LISTENING SKILLS ACTIVITIES
By: Carmen Willings
Since listening skills will be a major source of information for a student who is blind or visually impaired, it is important to develop good listening skills when the child is young. The following are some listening skill activities to use with students.
What’s That Sound?
Prior to this activity, record, or obtain recordings, of sounds associated with the unit. Talk to the student about the importance of sounds and how they give us information. Listen to prerecorded sounds. Ask the student to name the sound that they hear. End the activity by summarizing the importance of sounds and how they convey meaning. Extend the activity by asking the student to identify the object or printed word that matches the activity.
Fill a variety of matching containers with items from the unit. Alternatively, use containers related to the unit and fill with items that create different sounds when shaken in the container (ex. Sand, beans, bells, rice, etc.) Check to ensure that each container has a unique sound. Create a matching set. Encourage the student to shake the containers and pair up the matching sounds.
Obtain an object related to the unit of study. If using a stuffed animal, carefully open it at a seam and insert a beeper. Attach Velcro to allow you the ability to open and close it. If using an item you do not want to open, or cannot, simply attach the beeper to the object with strapping tape or use another temporary means to attach it. Hide the object and encourage the student to listen and locate it. Take turns with the student and allow them to have a turn hiding it. Encourage the child to invite peers to play!
Have your student practice directional and body concepts by playing Simon Says (Simon Says, put your fingers on your ears, etc). Move body in relation to objects. Stand beside, step over, etc. Have the student place their fingers on your: ears, eyes, nose, mouth, chin, hair, hand, feet, brain, heart, stomach, shoulders, knees, elbows, ankles, wrist. Make the activity more challenging by having the student put hand on foot, elbow on knee, nose on knee, etc.
Alternatively, change the name of the game to a unit related person. Ex. Scarecrow Says, Santa Says, Teacher Says, Fireman Says, etc.
I’m Going on a Trip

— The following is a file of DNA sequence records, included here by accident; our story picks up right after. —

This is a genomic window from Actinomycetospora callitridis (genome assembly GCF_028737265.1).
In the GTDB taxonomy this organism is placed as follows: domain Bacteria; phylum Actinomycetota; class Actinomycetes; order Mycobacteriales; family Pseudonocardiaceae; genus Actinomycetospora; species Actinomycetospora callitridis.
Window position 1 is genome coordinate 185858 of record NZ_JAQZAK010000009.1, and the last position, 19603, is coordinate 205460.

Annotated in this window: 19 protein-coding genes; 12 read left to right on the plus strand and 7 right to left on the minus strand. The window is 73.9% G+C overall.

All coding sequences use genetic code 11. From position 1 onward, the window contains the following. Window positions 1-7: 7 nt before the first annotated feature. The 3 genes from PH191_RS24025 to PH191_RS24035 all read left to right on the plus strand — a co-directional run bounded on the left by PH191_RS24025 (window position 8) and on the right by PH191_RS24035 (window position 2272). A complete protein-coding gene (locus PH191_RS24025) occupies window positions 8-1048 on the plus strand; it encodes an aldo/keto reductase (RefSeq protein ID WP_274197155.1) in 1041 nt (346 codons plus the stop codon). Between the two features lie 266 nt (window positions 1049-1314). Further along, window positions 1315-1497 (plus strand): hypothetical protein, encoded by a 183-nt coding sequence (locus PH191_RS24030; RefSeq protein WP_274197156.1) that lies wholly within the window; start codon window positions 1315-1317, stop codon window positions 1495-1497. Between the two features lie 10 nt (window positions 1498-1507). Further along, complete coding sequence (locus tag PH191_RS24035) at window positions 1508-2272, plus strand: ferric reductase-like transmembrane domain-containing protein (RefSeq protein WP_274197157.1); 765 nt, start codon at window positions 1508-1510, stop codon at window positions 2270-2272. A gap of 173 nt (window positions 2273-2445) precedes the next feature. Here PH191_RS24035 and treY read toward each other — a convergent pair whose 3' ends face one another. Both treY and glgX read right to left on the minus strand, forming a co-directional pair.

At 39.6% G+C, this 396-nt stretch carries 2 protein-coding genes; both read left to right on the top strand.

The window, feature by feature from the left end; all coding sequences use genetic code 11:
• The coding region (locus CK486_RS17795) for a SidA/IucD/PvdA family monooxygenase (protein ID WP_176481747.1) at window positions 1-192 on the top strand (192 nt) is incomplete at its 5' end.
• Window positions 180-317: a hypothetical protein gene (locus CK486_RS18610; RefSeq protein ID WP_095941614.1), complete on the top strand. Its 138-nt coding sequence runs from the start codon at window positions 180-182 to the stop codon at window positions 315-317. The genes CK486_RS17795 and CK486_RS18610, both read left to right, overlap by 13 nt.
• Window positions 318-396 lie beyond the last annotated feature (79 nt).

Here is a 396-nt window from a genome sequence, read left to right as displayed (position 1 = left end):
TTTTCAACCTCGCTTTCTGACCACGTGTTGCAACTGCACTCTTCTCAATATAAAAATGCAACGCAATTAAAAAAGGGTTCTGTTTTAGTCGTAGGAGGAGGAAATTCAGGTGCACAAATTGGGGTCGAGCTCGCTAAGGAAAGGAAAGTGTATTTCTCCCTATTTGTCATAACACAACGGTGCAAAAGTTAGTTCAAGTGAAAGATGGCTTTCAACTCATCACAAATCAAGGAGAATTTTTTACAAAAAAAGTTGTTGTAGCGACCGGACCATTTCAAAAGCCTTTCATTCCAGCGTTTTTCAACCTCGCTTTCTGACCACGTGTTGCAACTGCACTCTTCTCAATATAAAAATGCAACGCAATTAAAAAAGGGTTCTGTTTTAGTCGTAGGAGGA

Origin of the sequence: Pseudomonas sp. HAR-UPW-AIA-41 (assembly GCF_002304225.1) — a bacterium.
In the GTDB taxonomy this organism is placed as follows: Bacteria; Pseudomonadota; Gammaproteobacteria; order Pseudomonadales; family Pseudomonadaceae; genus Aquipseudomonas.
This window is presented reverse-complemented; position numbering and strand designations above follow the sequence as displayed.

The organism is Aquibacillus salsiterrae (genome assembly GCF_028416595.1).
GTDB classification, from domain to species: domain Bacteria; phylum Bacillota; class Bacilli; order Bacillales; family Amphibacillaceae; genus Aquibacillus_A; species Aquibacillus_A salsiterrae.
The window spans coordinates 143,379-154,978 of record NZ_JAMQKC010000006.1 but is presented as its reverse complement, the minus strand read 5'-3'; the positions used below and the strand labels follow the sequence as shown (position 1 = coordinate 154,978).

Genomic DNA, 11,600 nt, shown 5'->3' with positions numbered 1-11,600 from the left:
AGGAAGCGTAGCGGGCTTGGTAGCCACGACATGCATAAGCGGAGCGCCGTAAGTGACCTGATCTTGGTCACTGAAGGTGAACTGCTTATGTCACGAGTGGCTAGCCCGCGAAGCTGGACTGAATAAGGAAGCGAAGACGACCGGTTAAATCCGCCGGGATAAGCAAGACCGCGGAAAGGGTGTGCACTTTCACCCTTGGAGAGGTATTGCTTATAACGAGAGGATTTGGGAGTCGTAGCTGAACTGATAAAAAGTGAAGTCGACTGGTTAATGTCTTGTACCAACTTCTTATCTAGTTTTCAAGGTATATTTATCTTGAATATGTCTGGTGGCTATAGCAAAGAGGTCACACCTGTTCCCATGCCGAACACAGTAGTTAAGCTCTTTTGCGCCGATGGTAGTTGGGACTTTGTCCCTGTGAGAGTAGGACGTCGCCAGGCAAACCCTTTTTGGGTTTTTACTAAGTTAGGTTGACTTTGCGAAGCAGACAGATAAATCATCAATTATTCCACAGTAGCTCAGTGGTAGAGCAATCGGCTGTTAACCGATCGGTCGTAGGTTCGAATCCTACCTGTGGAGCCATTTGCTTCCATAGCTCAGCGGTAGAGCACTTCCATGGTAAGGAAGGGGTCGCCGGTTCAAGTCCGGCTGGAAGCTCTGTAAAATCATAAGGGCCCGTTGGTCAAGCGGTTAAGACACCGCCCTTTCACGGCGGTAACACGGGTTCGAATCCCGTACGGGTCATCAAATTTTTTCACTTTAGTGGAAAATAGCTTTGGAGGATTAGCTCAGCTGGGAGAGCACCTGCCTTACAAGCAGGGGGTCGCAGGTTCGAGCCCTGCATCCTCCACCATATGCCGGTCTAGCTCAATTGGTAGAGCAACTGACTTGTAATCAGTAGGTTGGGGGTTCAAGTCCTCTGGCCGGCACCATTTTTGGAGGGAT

Play this activity with the student or invite peers to play along. Have the student decide on a place to take an imaginary trip related to the unit. “I’m going on a trip and I’m bringing ____” Have the student share an item to bring (e.g., "I'm bringing an apple'). Next, you repeat the student's item and then share your own (e.g., "We're bringing an apple and a bag of chips). Continue taking turns until one of you forgets a previously mentioned item. You can then choose to end the game, help the other recall or start a new trip. Make the game more challenging by listing items from A to Z.
Have the student blend and identify a unit related word that is stretched out into its basic component sounds. Provide a variety of vocabulary words from the unit. Tell the student that you are going to say a word using "snail talk", a slow way of saying words (e.g., /ssssssnnnnnaaaaillllll/ for snail) Encourage the student to guess what word is being said.
Select a word family using vocabulary words from the unit. Attach the vocabulary cards to the sides of envelopes or containers. Print/braille words within those word families on cards. Encourage the student to read the word and placing it in the appropriate envelope or container.
Present the student with vocabulary cards from the unit. Have the student clap out the syllables in the words. Sort the words by the number of syllables.
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Due to the nationwide shortage of vision professionals, it can be challenging to locate personnel. Announce a job vacancy on the Job Exchange of Teaching Students with Visual Impairments, an online listing of jobs specific to the visual impairment field.
Learning to Listen/Listening to Learn by Lizbeth A Barclay is published by the American Foundation for the Blind. This text provides a systematic development of skills in listening for and interpreting auditory information. Barclay discusses instruction in listening skills at different ages and it includes a continuum chart and a checklist to use in assessment.